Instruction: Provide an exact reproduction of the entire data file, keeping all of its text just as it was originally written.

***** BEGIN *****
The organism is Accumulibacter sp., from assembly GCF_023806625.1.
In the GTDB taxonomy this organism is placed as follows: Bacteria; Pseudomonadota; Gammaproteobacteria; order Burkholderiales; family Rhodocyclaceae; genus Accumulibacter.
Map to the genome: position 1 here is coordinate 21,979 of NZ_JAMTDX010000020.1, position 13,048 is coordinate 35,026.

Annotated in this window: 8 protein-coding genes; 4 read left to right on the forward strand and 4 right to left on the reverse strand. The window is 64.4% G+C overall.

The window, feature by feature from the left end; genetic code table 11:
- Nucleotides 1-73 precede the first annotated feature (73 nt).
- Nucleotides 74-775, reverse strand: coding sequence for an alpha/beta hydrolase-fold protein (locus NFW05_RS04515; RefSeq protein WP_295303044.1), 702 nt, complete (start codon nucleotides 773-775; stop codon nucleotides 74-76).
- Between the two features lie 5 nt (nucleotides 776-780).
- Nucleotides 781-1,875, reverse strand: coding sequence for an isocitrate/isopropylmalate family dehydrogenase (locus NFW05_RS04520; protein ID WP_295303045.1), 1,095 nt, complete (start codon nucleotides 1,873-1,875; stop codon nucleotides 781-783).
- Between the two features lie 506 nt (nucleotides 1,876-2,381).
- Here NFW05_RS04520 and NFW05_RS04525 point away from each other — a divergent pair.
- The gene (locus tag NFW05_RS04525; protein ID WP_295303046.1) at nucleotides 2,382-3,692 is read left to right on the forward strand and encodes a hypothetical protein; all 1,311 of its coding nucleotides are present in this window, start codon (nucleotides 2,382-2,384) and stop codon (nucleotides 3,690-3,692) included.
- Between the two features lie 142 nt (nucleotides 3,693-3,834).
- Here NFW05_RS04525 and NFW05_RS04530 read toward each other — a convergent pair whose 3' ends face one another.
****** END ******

The organism is Accumulibacter sp., from assembly GCF_023806625.1.
In the GTDB taxonomy this organism is placed as follows: Bacteria; Pseudomonadota; Gammaproteobacteria; order Burkholderiales; family Rhodocyclaceae; genus Accumulibacter.
Map to the genome: position 1 here is coordinate 21,979 of NZ_JAMTDX010000020.1, position 13,048 is coordinate 35,026.

Annotated in this window: 8 protein-coding genes; 4 read left to right on the forward strand and 4 right to left on the reverse strand. The window is 64.4% G+C overall.

The window, feature by feature from the left end; genetic code table 11:
- Nucleotides 1-73 precede the first annotated feature (73 nt).
- Nucleotides 74-775, reverse strand: coding sequence for an alpha/beta hydrolase-fold protein (locus NFW05_RS04515; RefSeq protein WP_295303044.1), 702 nt, complete (start codon nucleotides 773-775; stop codon nucleotides 74-76).
- Between the two features lie 5 nt (nucleotides 776-780).
- Nucleotides 781-1,875, reverse strand: coding sequence for an isocitrate/isopropylmalate family dehydrogenase (locus NFW05_RS04520; protein ID WP_295303045.1), 1,095 nt, complete (start codon nucleotides 1,873-1,875; stop codon nucleotides 781-783).
- Between the two features lie 506 nt (nucleotides 1,876-2,381).
- Here NFW05_RS04520 and NFW05_RS04525 point away from each other — a divergent pair.
- The gene (locus tag NFW05_RS04525; protein ID WP_295303046.1) at nucleotides 2,382-3,692 is read left to right on the forward strand and encodes a hypothetical protein; all 1,311 of its coding nucleotides are present in this window, start codon (nucleotides 2,382-2,384) and stop codon (nucleotides 3,690-3,692) included.
- Between the two features lie 142 nt (nucleotides 3,693-3,834).
- Here NFW05_RS04525 and NFW05_RS04530 read toward each other — a convergent pair whose 3' ends face one another.